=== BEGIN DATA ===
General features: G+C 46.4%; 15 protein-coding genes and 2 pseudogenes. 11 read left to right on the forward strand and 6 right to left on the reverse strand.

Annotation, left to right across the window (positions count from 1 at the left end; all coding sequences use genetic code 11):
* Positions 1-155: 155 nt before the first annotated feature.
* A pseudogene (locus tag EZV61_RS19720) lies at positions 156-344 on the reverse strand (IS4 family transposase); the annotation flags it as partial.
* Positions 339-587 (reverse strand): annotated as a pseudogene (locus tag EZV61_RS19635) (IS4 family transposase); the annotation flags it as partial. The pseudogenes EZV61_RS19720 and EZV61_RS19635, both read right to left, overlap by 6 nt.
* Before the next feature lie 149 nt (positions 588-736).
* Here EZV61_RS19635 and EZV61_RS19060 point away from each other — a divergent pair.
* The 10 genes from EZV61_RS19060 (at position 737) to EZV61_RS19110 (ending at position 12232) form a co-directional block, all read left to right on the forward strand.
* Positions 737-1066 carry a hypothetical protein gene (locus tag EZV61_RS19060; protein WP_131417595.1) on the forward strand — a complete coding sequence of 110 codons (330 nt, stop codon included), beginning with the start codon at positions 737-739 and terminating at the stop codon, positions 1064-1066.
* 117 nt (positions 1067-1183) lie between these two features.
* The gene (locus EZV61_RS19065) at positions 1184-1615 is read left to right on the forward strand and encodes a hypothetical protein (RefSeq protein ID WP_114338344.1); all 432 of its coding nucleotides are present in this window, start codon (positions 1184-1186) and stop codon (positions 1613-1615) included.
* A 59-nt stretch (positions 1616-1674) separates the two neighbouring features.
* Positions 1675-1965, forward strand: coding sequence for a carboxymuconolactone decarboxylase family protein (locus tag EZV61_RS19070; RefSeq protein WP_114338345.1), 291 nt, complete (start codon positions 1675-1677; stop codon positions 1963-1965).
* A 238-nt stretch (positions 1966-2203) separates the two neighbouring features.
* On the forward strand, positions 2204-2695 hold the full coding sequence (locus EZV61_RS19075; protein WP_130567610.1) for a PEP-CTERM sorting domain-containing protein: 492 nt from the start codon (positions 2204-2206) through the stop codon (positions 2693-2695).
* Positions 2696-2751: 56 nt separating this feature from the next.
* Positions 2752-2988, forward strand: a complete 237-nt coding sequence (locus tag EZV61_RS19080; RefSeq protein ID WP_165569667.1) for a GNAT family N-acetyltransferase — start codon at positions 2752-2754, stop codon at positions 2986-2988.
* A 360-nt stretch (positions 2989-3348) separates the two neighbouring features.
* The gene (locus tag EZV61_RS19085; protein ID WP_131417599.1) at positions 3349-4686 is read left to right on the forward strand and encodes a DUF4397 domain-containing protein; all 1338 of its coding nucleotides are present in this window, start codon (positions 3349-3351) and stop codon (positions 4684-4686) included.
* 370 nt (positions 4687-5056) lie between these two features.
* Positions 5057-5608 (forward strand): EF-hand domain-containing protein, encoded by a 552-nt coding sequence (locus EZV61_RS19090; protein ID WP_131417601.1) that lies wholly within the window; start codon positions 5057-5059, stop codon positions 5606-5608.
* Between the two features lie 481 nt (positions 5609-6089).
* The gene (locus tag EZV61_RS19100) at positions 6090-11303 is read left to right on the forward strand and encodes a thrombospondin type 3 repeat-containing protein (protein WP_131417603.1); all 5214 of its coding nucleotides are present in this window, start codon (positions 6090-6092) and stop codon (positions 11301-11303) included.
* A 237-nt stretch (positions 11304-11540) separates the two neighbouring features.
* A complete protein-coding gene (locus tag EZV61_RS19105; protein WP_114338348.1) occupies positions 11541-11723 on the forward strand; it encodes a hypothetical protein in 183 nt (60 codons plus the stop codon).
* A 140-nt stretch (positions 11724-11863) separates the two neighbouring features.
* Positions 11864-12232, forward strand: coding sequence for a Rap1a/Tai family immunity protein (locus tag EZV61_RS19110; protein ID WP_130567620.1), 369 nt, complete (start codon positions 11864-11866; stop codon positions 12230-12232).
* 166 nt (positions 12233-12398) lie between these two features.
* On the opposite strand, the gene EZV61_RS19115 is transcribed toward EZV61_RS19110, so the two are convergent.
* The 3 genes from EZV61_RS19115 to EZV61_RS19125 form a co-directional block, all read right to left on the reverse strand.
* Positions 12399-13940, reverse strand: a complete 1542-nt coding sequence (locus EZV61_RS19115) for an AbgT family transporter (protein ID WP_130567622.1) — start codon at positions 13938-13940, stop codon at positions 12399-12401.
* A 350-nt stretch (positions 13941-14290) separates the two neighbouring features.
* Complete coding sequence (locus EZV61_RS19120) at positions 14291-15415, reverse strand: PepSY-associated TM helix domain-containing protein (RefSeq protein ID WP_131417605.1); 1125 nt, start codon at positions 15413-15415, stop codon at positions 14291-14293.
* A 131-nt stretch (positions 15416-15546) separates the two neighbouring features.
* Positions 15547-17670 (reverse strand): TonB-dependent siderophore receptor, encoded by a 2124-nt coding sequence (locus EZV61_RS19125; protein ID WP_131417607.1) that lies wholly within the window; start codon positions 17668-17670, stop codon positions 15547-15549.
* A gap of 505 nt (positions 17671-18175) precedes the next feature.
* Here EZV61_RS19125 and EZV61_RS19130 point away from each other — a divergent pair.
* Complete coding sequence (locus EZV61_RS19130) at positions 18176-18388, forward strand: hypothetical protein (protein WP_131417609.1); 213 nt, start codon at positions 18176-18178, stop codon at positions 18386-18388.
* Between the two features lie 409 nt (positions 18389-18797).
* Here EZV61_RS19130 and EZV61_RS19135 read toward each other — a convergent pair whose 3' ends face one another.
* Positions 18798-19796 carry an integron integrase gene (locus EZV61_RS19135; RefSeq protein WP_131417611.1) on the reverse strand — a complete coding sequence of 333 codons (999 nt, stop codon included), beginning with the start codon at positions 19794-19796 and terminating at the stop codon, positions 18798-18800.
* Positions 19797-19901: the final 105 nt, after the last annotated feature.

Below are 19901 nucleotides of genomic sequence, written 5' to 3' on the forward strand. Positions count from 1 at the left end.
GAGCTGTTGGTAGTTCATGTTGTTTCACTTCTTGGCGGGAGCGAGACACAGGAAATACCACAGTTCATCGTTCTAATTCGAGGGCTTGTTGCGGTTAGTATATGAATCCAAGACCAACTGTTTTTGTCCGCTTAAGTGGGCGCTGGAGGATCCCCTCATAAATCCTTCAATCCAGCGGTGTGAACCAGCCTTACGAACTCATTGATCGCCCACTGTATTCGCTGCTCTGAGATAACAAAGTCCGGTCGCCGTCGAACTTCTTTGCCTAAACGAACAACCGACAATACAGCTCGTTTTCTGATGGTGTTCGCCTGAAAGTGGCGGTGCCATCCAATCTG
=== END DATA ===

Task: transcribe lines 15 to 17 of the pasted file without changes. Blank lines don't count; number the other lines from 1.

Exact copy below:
* On the forward strand, positions 2204-2695 hold the full coding sequence (locus EZV61_RS19075; protein WP_130567610.1) for a PEP-CTERM sorting domain-containing protein: 492 nt from the start codon (positions 2204-2206) through the stop codon (positions 2693-2695).
* Positions 2696-2751: 56 nt separating this feature from the next.
* Positions 2752-2988, forward strand: a complete 237-nt coding sequence (locus tag EZV61_RS19080; RefSeq protein ID WP_165569667.1) for a GNAT family N-acetyltransferase — start codon at positions 2752-2754, stop codon at positions 2986-2988.